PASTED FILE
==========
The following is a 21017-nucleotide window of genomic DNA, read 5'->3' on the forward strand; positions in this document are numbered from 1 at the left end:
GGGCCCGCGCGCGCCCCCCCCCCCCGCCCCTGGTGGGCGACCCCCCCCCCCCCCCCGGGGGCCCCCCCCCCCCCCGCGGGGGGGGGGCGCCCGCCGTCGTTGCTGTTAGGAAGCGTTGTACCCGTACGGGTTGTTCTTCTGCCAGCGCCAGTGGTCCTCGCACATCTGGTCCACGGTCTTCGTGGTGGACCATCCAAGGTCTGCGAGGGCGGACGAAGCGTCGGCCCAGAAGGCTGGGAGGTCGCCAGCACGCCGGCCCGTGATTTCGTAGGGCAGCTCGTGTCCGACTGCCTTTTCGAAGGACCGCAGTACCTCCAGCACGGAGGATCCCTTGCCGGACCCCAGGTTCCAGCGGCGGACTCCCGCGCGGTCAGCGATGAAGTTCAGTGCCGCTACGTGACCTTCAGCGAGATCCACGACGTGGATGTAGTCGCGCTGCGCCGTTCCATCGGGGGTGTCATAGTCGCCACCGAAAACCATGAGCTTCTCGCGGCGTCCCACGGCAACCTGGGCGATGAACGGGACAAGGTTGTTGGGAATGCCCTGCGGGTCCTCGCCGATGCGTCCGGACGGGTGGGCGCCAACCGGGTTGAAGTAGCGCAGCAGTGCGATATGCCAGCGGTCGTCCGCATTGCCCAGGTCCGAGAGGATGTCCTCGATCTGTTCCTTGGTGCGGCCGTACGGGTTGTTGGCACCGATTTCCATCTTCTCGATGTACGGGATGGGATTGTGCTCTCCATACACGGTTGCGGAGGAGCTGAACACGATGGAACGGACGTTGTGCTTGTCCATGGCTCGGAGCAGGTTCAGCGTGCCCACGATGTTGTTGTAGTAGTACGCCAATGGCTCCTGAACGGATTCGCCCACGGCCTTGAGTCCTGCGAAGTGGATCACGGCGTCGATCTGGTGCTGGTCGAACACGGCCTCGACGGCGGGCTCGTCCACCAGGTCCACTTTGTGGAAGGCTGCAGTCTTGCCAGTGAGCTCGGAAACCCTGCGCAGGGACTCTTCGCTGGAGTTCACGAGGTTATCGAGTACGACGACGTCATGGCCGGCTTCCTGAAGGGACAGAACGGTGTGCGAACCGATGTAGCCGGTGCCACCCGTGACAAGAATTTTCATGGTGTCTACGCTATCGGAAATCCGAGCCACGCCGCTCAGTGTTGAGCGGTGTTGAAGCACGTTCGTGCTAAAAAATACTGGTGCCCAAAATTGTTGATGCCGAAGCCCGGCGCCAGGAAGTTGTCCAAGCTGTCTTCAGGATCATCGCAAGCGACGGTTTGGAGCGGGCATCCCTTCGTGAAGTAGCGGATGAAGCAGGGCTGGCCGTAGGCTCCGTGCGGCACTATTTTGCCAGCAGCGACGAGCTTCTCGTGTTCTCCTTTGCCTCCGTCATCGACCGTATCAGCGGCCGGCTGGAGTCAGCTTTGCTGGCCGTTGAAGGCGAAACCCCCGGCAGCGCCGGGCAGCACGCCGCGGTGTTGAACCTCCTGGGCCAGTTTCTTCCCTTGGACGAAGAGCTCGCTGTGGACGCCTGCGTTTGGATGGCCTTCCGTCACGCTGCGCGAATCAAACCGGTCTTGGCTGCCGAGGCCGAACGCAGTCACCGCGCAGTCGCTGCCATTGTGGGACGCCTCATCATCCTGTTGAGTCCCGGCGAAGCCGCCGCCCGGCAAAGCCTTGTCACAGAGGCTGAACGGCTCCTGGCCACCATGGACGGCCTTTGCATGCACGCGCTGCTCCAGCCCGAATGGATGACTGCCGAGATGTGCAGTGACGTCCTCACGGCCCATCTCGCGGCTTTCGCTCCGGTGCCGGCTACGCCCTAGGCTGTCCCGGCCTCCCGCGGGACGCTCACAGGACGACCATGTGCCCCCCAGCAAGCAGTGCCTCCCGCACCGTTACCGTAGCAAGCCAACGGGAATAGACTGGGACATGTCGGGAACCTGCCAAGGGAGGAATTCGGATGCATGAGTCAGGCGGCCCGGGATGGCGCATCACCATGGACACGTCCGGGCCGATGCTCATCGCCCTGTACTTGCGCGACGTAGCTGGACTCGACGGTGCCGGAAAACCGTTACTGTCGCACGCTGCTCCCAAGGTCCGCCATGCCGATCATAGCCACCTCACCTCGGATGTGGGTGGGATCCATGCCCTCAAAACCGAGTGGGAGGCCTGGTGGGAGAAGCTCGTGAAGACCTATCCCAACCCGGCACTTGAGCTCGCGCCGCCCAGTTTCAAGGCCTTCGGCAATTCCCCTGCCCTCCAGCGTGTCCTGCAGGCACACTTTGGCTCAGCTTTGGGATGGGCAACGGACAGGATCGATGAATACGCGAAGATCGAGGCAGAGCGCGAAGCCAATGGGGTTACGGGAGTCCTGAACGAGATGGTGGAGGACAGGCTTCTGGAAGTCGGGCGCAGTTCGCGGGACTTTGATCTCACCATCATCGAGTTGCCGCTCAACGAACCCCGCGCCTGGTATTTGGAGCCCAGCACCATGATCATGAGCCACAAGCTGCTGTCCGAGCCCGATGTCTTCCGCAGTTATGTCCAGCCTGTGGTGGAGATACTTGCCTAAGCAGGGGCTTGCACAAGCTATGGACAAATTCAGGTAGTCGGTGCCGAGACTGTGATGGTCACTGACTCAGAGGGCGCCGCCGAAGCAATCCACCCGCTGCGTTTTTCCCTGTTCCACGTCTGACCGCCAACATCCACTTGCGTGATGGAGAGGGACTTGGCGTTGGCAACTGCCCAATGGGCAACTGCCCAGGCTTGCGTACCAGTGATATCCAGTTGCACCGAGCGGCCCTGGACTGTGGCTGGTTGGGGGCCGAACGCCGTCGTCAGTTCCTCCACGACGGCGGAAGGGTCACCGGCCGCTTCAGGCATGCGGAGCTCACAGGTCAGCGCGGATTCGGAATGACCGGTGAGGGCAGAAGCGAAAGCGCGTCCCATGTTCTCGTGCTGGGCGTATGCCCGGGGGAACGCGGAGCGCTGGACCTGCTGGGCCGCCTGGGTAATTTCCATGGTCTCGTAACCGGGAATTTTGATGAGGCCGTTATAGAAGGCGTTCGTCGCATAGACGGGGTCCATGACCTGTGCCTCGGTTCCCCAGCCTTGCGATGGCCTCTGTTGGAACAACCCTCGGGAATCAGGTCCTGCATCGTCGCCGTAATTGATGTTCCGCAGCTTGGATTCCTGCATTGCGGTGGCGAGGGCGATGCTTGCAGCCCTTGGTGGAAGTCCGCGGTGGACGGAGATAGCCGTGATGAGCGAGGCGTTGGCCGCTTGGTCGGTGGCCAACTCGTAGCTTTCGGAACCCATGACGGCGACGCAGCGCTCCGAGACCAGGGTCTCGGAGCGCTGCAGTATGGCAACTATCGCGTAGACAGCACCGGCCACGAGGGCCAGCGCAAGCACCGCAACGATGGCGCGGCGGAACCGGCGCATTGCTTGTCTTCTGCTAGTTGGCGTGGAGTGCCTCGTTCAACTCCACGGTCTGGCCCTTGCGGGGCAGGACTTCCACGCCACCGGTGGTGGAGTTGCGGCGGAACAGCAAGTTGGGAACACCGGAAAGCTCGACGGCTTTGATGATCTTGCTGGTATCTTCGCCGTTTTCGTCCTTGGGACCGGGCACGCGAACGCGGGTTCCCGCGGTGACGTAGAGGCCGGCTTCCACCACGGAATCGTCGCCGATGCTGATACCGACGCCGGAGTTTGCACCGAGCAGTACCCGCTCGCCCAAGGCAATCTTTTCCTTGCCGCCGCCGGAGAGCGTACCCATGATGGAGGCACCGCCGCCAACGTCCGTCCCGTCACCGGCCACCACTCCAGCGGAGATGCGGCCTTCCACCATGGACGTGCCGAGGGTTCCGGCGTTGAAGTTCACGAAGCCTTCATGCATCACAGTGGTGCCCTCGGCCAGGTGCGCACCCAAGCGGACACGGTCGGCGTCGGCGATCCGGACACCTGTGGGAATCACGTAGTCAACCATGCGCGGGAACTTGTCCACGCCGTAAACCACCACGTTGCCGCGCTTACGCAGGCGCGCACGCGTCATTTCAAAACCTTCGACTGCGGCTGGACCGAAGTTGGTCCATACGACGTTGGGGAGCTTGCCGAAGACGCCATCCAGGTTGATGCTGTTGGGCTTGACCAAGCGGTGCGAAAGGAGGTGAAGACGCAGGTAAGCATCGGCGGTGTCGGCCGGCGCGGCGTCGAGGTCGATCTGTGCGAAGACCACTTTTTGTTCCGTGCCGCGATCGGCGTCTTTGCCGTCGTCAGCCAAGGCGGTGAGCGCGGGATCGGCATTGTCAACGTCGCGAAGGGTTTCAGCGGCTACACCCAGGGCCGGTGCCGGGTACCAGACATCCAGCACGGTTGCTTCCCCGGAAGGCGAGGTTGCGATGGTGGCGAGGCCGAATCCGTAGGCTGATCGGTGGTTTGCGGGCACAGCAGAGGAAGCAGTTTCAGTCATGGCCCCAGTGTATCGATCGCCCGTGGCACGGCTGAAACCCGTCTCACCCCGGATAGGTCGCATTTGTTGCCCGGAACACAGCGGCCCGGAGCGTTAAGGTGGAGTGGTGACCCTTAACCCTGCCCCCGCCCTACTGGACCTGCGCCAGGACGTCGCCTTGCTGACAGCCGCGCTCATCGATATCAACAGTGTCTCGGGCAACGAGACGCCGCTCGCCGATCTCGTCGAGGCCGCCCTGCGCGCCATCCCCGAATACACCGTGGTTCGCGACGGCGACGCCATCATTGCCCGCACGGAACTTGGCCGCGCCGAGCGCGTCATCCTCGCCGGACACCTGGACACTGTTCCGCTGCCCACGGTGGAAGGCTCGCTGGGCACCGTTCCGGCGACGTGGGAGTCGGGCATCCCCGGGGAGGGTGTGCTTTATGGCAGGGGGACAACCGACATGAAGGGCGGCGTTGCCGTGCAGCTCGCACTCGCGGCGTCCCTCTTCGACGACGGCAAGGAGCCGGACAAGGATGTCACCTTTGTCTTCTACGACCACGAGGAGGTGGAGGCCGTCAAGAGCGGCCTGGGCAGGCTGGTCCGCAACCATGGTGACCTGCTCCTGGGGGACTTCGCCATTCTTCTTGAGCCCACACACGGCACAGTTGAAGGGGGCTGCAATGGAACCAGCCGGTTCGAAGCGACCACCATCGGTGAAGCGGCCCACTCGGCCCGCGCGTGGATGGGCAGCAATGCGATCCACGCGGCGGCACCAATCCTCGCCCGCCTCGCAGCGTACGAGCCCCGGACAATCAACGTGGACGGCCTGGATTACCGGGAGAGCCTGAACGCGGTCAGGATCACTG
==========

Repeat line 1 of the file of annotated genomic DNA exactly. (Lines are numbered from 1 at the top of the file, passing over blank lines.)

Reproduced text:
The following is a 21017-nucleotide window of genomic DNA, read 5'->3' on the forward strand; positions in this document are numbered from 1 at the left end: